Anxiety-Producing Thoughts Hypnotic Suggestions

        What if I have an IBS attack while I'm in a car? I've always been able to stay in control until I found a bathroom. What if I need to use a bathroom while in the center of the row in a movie theater? People get out of their seats during a movie to go to the bathroom all the time. So, I can too. Imaginal desensitization.


         Therapeutic suggestions for reducing anxiety can be developed for each item of a patient's anxiety hierarchy. After relaxation is induced, the therapist describes an item from the patient's hierarchy and offers therapeutic suggestions. For example, following a hypnotic induction procedure, these suggestions were given to the patient whose hierarchy and two-column method were described above:


         Now, imagine sitting in a center seat in a crowded movie theater, feeling calm and in control ... realizing people get out of their seats during a movie to go to the bathroom all the time. ... So can you ... and now imagine yourself getting up ... calm and relaxed ... feeling in control.

Before proceeding to the next hierarchy item, the therapist makes sure that the patient is ready to proceed. Ideomotor signaling can be used. The therapist can ask, "If you feel ready to proceed with the next item, you can let me know by gently nodding your head." If the patient indicates that he or she is experiencing anxiety, the therapist can instruct the patient to stop imagining the anxiety-producing situation. Relaxation is deepened and the therapist proceeds to reintroduce the anxiety-producing item. If difficulty still arises in reducing anxiety toward a particular item, the therapist and patient can create a more finely graded hierarchy. Less anxiety-producing situations are identified to use as transition items. The therapist can reintroduce the previous difficult item after obtaining anxiety-reduction with the less anxiety-producing items. To facilitate anxiety-reduction, the desensitization sessions can be tape recorded for the patient to listen to at home. In addition, patients can be encouraged to use the same hypnotic suggestions during their self-hypnosis practice.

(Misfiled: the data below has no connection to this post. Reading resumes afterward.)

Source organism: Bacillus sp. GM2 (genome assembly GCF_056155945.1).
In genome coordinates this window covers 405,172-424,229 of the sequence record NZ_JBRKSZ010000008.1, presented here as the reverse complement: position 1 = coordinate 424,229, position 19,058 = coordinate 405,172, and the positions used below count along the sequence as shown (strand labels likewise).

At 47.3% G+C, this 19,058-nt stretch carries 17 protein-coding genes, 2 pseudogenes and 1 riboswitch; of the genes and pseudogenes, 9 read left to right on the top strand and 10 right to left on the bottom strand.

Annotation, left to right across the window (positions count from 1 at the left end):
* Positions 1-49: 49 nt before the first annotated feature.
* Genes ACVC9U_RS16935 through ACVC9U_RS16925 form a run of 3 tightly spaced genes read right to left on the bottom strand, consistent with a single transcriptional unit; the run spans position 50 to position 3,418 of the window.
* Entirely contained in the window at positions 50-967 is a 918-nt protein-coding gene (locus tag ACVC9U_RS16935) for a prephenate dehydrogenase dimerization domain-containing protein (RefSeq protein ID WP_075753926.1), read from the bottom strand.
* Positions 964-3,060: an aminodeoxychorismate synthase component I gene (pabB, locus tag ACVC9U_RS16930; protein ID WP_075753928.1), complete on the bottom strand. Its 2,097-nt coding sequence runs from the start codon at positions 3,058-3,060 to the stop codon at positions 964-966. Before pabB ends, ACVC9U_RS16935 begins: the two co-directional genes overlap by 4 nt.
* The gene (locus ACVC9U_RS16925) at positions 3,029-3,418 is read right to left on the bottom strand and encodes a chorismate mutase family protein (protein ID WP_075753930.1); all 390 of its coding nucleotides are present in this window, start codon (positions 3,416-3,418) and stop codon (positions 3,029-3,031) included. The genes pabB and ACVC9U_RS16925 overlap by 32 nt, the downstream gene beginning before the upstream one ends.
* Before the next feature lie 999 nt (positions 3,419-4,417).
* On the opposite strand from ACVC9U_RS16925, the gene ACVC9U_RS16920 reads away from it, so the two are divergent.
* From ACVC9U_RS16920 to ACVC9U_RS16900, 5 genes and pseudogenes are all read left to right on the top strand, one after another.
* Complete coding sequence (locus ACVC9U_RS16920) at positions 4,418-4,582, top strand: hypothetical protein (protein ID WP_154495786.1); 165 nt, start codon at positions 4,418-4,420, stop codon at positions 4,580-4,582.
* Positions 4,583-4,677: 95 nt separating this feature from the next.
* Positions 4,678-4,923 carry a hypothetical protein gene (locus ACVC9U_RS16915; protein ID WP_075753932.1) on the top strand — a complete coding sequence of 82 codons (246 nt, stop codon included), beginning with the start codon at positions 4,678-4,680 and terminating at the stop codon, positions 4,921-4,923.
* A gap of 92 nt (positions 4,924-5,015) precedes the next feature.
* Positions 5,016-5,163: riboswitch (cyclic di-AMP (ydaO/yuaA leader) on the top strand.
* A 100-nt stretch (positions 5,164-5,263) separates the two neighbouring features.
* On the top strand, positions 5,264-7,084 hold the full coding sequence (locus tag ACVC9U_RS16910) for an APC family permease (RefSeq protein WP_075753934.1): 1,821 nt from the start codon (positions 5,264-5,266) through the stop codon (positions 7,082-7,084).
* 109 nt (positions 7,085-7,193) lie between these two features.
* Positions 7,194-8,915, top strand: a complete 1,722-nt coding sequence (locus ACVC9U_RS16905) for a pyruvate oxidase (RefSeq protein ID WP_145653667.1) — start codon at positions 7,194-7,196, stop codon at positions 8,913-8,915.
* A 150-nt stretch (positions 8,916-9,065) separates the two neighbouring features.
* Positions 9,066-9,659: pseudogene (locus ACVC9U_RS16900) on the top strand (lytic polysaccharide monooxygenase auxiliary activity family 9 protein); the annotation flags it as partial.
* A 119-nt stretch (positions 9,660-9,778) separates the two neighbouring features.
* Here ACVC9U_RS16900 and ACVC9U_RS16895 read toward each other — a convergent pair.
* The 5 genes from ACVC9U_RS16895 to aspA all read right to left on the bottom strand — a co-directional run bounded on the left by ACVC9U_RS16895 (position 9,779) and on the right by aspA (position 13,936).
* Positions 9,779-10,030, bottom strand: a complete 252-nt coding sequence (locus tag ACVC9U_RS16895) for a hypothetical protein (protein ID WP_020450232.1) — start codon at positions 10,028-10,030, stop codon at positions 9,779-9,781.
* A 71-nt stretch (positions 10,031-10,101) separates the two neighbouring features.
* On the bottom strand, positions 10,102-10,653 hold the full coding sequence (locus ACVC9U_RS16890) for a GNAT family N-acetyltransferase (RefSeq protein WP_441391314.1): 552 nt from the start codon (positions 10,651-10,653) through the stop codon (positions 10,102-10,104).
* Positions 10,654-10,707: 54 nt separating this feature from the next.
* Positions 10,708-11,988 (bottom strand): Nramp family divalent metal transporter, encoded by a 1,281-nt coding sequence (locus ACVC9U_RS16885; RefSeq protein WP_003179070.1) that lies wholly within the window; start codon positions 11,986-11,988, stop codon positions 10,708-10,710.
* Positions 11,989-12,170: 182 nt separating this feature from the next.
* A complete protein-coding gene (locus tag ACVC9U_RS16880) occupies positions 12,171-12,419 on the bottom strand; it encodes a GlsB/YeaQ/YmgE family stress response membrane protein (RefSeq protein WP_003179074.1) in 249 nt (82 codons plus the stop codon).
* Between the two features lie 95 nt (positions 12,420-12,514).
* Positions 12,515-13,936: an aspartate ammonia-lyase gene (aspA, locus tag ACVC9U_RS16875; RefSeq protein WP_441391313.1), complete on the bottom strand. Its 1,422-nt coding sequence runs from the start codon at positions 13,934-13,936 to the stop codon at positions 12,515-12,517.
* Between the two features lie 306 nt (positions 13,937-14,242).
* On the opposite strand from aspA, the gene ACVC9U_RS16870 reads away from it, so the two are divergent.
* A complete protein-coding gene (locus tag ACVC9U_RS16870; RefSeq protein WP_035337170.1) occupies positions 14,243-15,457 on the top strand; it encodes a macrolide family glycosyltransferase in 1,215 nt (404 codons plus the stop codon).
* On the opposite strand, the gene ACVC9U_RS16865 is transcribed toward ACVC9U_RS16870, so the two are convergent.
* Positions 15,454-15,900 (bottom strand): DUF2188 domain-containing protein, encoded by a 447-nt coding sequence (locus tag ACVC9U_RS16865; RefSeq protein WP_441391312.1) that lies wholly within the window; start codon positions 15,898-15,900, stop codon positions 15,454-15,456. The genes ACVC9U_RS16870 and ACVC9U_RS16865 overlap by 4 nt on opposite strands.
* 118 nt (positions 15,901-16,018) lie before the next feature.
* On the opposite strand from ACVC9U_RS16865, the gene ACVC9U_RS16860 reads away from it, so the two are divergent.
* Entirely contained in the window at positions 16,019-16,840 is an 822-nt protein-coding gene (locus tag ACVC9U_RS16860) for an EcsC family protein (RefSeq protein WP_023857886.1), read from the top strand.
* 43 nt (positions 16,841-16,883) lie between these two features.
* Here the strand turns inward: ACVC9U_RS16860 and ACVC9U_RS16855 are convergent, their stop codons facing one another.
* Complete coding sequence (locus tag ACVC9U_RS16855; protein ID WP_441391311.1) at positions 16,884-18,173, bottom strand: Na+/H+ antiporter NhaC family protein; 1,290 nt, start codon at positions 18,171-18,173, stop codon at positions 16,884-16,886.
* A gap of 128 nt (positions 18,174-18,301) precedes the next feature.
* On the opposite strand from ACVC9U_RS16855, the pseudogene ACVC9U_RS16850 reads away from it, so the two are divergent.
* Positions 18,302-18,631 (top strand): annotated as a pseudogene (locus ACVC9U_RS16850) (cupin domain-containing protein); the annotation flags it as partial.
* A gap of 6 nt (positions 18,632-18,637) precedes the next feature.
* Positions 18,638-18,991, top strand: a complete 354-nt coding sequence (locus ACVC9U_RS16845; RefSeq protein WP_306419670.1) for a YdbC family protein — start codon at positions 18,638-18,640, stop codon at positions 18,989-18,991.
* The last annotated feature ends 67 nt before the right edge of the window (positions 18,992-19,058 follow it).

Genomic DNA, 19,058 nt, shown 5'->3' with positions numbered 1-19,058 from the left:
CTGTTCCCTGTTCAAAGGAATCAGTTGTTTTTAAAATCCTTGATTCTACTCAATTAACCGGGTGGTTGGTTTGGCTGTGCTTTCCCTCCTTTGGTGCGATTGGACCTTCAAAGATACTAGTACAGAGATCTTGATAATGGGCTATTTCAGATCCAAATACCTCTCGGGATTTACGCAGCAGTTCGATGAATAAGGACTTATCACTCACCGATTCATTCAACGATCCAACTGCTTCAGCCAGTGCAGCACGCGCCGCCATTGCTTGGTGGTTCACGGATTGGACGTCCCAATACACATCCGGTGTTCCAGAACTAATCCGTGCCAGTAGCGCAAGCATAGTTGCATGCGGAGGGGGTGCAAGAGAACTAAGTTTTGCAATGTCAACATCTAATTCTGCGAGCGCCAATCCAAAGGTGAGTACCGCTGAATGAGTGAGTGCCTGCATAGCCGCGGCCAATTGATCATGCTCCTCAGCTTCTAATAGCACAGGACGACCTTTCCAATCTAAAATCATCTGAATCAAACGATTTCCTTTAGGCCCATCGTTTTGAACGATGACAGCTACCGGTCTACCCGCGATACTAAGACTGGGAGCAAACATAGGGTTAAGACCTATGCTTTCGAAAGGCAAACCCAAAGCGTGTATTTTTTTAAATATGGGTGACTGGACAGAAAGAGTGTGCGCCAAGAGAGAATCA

Patients are encouraged to practice in vivo exposure in between therapy sessions. They are given in vivo homework based on their progress with imaginal desensitization. The in vivo assignments follow the successful completion of in-session imaginal desensitization exposure. They are instructed to gradually have exposure to the feared situations, one step at a time, and to apply their self-hypnosis skills for anxiety-reduction during the in vivo exposures. For a more detailed description of the CBH treatment for another patient with IBS-induced agoraphobia, the reader is referred to [30].


Therapeutic Results